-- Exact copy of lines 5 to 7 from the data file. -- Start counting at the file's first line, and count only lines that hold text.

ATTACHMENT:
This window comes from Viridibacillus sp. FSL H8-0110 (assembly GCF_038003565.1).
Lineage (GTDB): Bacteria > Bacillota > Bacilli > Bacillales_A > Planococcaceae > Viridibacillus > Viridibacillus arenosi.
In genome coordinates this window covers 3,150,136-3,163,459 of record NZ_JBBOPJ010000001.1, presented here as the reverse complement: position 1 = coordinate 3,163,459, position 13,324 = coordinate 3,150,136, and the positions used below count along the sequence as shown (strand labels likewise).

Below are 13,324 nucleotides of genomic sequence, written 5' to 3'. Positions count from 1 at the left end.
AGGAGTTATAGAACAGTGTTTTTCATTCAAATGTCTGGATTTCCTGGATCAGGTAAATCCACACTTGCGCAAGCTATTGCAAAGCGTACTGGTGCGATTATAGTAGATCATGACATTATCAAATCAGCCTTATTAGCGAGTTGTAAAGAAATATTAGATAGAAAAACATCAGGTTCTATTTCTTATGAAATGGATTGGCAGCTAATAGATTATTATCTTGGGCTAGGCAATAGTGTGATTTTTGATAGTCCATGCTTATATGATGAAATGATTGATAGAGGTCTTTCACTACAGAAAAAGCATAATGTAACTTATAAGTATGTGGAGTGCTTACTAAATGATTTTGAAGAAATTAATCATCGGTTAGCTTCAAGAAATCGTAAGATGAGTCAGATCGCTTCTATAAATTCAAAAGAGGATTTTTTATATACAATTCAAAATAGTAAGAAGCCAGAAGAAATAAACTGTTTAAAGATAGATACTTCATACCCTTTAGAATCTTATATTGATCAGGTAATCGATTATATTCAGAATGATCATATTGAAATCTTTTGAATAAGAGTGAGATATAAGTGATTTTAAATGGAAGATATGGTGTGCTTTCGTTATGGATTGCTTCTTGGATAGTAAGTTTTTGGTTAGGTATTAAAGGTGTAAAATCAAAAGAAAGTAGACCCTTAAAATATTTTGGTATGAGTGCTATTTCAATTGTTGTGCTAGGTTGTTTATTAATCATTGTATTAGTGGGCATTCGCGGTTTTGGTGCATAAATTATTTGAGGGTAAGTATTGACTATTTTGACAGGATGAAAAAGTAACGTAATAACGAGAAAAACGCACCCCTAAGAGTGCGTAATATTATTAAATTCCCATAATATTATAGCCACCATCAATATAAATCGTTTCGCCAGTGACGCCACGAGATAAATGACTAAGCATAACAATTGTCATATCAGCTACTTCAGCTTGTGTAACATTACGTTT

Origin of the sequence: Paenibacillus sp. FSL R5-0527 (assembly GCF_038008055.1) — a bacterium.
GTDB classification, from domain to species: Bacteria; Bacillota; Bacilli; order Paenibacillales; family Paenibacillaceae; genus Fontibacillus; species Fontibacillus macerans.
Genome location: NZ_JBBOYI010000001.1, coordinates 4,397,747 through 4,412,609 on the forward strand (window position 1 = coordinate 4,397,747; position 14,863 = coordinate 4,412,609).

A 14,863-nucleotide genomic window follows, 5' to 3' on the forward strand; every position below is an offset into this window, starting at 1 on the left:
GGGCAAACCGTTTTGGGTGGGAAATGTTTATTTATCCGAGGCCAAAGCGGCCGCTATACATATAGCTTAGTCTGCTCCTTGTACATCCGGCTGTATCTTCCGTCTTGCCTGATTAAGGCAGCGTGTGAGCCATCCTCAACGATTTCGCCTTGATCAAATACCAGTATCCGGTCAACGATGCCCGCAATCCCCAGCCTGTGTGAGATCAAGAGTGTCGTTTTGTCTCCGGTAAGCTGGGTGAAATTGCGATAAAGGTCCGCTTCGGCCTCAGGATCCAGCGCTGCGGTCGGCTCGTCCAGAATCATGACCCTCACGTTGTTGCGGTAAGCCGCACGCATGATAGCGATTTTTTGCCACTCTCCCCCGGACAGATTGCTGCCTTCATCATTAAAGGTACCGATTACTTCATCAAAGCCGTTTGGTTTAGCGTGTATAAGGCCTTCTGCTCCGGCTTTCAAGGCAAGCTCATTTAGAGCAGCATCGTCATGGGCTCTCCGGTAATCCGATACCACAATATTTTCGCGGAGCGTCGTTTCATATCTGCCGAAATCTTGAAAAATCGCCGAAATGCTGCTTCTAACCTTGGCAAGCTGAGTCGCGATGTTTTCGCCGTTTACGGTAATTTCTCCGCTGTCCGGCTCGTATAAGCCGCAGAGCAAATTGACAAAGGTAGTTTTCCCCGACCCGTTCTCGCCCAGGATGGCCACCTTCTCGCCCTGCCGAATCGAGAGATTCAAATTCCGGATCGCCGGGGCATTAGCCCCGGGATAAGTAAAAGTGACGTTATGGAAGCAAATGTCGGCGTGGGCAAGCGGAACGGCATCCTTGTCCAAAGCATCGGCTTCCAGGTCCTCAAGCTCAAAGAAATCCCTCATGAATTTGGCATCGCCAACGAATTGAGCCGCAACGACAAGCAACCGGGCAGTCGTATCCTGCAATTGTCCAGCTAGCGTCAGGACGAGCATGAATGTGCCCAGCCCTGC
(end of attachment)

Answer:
AGGAGTTATAGAACAGTGTTTTTCATTCAAATGTCTGGATTTCCTGGATCAGGTAAATCCACACTTGCGCAAGCTATTGCAAAGCGTACTGGTGCGATTATAGTAGATCATGACATTATCAAATCAGCCTTATTAGCGAGTTGTAAAGAAATATTAGATAGAAAAACATCAGGTTCTATTTCTTATGAAATGGATTGGCAGCTAATAGATTATTATCTTGGGCTAGGCAATAGTGTGATTTTTGATAGTCCATGCTTATATGATGAAATGATTGATAGAGGTCTTTCACTACAGAAAAAGCATAATGTAACTTATAAGTATGTGGAGTGCTTACTAAATGATTTTGAAGAAATTAATCATCGGTTAGCTTCAAGAAATCGTAAGATGAGTCAGATCGCTTCTATAAATTCAAAAGAGGATTTTTTATATACAATTCAAAATAGTAAGAAGCCAGAAGAAATAAACTGTTTAAAGATAGATACTTCATACCCTTTAGAATCTTATATTGATCAGGTAATCGATTATATTCAGAATGATCATATTGAAATCTTTTGAATAAGAGTGAGATATAAGTGATTTTAAATGGAAGATATGGTGTGCTTTCGTTATGGATTGCTTCTTGGATAGTAAGTTTTTGGTTAGGTATTAAAGGTGTAAAATCAAAAGAAAGTAGACCCTTAAAATATTTTGGTATGAGTGCTATTTCAATTGTTGTGCTAGGTTGTTTATTAATCATTGTATTAGTGGGCATTCGCGGTTTTGGTGCATAAATTATTTGAGGGTAAGTATTGACTATTTTGACAGGATGAAAAAGTAACGTAATAACGAGAAAAACGCACCCCTAAGAGTGCGTAATATTATTAAATTCCCATAATATTATAGCCACCATCAATATAAATCGTTTCGCCAGTGACGCCACGAGATAAATGACTAAGCATAACAATTGTCATATCAGCTACTTCAGCTTGTGTAACATTACGTTT

Origin of the sequence: Paenibacillus sp. FSL R5-0527 (assembly GCF_038008055.1) — a bacterium.
GTDB classification, from domain to species: Bacteria; Bacillota; Bacilli; order Paenibacillales; family Paenibacillaceae; genus Fontibacillus; species Fontibacillus macerans.